Histologically, most bone PEComas were composed of epithelioid perivascular cells that exhibited characteristic nesting or organoid arrangement. Two case were composed of both epithelioid and spindle cells . Of 11 cases, 3 were considered to be benign which were also supported by the clinical outcome [2, 4, 6, 8]. One case was supposed to have malignant potential based on the invasion into the surrounding connective tissues and overexpression of cyclinD1 . The remaining 7 cases were recognized histologically as fully malignant. Besides permeative growth pattern, marked nuclear atypia was present in all 7 cases, necrosis was seen in 2 cases (including the current case) , and mitotic activity was noted in 6 cases, ranging from 5/50HPF to 36/50HPF . Vascular invasion was identified in 2 cases [3, 6]. It is worthy to note that although most cases of malignant PEComa fulfilled the morphological criteria for malignancy proposed by Folpe et al. , rare example existed which was not clearly malignant on histological ground, especially on biopsy specimens . In such instance, the malignancy was usually betrayed by its aggressive clinical behaviour.
The major differential diagnosis in the current case includes metastatic clear cell carcinoma, especially of renal origin. However, immunohistochemical study ruled out this possibility as the tumor cells failed to express epithelial markers. Alveolar soft part sarcoma (ASPS), a sarcoma characterized by organoid pattern and sinusoidal-type vasculature, may cause confusion with PEComa. In particular, both tumors can express TFE3 [4, 12]. The absence of melanocytic differentiation in ASPS is helpful in the separation of these two entities. The other lesions that may enter the differential diagnoses are metastatic malignant melanoma and clear cell sarcoma. In addition to morphological differences, strong S100 protein and negative staining of myogenic markers in most melanomas and clear cell sarcomas (CCS), the presence of specific EWSR1 ATF1 fusion transcripts resulting from t (12:22) (q13; q12) in CCS are helpful features to distinguish the lesions from PEComa.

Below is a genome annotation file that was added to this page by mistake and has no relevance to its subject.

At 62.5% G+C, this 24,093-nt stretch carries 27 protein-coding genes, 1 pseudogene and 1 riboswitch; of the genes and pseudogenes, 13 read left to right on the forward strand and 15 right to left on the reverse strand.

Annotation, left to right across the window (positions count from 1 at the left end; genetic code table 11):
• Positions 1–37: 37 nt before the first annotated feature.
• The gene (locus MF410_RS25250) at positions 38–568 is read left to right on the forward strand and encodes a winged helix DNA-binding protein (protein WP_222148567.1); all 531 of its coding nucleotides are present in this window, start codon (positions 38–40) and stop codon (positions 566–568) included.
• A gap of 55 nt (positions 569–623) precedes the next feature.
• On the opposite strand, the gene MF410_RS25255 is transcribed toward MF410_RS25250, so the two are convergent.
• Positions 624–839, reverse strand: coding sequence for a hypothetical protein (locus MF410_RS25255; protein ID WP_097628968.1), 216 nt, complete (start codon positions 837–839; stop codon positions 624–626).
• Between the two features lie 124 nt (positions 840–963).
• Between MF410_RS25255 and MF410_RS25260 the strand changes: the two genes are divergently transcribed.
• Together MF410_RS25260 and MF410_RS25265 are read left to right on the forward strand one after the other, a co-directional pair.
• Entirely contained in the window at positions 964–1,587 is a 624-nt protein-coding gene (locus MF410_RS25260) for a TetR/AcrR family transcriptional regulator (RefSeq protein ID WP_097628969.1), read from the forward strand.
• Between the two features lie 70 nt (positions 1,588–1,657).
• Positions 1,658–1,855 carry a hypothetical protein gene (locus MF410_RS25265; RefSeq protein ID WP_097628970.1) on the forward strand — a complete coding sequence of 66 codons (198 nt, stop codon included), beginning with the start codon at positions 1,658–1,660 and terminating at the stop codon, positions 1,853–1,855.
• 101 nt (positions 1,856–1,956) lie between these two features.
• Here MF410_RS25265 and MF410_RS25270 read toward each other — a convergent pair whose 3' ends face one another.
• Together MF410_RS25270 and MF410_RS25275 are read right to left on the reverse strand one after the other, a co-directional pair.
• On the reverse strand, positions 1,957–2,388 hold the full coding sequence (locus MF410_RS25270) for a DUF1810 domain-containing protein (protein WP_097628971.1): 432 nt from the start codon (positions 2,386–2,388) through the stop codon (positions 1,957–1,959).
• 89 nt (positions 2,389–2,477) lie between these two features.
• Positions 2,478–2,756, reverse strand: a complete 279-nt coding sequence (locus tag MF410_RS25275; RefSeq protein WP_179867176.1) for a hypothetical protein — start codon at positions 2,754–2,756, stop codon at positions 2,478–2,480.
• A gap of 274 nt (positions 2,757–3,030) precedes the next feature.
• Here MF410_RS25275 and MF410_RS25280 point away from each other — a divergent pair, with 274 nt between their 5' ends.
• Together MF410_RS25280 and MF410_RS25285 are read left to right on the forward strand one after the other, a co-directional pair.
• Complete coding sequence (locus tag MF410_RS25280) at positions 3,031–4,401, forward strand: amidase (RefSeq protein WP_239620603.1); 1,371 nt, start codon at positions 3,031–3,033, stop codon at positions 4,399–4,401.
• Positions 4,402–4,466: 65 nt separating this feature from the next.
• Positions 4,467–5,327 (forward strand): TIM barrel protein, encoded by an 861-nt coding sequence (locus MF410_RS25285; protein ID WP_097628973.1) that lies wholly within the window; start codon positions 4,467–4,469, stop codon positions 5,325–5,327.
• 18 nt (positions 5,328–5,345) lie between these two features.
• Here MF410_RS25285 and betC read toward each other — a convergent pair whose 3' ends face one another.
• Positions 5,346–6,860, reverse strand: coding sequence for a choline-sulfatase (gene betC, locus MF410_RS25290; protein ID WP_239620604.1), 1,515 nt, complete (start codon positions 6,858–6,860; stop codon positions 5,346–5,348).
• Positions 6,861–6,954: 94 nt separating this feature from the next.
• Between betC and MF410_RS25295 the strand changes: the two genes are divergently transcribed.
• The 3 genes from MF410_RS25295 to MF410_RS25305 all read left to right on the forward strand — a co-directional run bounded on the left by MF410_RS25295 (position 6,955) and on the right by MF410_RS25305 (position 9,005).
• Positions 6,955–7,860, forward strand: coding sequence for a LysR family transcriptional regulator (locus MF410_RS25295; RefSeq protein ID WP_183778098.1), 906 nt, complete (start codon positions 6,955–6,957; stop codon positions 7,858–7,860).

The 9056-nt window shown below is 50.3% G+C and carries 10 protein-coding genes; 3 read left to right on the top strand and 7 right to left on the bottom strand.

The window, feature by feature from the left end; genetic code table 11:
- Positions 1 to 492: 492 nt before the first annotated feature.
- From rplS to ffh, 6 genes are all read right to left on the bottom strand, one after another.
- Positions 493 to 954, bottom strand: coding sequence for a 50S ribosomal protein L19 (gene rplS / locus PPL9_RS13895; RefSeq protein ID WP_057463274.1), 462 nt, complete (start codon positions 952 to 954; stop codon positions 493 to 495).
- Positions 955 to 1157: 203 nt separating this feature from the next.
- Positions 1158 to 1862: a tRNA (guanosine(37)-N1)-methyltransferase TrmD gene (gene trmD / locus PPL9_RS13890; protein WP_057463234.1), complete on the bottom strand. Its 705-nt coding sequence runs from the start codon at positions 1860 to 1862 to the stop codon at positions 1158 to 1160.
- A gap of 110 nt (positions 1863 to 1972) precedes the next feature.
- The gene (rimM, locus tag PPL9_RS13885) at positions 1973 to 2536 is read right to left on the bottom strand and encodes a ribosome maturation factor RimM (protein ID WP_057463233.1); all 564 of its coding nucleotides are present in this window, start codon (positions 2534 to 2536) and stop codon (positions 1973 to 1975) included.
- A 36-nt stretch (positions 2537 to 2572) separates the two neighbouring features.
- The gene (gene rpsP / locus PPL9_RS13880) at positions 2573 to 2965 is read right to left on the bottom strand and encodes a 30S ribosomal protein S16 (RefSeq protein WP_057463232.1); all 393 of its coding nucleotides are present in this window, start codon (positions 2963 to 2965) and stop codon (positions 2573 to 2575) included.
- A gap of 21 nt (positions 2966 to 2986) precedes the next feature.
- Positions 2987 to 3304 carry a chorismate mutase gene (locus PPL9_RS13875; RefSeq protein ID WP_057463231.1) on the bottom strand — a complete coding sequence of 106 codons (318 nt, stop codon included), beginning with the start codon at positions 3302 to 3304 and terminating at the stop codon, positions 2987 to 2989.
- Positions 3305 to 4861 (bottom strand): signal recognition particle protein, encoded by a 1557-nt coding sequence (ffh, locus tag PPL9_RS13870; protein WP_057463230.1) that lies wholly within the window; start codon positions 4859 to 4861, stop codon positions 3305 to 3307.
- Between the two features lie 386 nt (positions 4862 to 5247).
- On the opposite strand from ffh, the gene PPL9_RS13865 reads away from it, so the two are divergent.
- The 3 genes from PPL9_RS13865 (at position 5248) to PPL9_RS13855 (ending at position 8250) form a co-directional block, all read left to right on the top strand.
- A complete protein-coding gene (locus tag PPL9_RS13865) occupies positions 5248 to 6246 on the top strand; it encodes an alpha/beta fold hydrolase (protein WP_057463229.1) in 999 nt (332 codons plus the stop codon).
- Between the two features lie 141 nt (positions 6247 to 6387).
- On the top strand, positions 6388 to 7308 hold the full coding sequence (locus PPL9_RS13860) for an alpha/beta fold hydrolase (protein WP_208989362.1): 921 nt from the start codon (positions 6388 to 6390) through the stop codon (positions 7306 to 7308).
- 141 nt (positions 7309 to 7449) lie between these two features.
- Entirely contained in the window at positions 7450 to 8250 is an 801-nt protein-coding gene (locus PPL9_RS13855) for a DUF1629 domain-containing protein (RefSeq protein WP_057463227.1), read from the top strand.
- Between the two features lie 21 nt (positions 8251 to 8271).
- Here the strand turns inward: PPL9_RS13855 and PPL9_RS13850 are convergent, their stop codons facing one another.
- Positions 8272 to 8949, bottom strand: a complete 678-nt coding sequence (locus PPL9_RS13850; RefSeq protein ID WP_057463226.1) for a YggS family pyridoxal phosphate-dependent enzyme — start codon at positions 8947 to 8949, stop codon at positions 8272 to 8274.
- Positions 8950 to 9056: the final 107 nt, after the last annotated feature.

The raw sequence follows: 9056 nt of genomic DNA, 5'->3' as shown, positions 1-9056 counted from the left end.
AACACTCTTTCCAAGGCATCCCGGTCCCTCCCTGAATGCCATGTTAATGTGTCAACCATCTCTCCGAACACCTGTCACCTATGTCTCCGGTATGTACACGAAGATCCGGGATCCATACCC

It seems that malignant PEComa of bone has a tendency to develop metastatic disease. Of 7 malignant bone PEComas, four developed metastatic disease, including pelvic bone metastases in one case , and lung metastases in other 3 cases (including the current case) [7, 8]. At present, the optimal therapy for malignant PEComa remains a challenging practice. The activation of the mTOR signaling pathway was thought mechanistically to be linked to the development of both TSC-associated and non-TSC-associated PEComa . Based on this pathologic mechanism, mTOR inhibitors (sirolimus/rapamycin) was applied in small number of cases and considered to be a rational molecular target for therapy in malignant PEComa . One patient with a malignant PEComa of the left acetabulum tried five cycles of temsirolimus with a favorable response of the suspected pulmonary metastases. However, the patient passed away eight months postoperatively despite several months of additional treatment .
We have described the clinicopathological and immunohistochemical features of a malignant PEComa arising primarily in the femur of an adult male. Although very rare, PEComa can present as a primary bone lesion. Clinical and pathological correlation is mandatory in arriving at the correct diagnosis.
Written informed consent was obtained from the patient for publication of this case report and any accompanying images. A copy of the written consent is available for review by the Editor of this journal.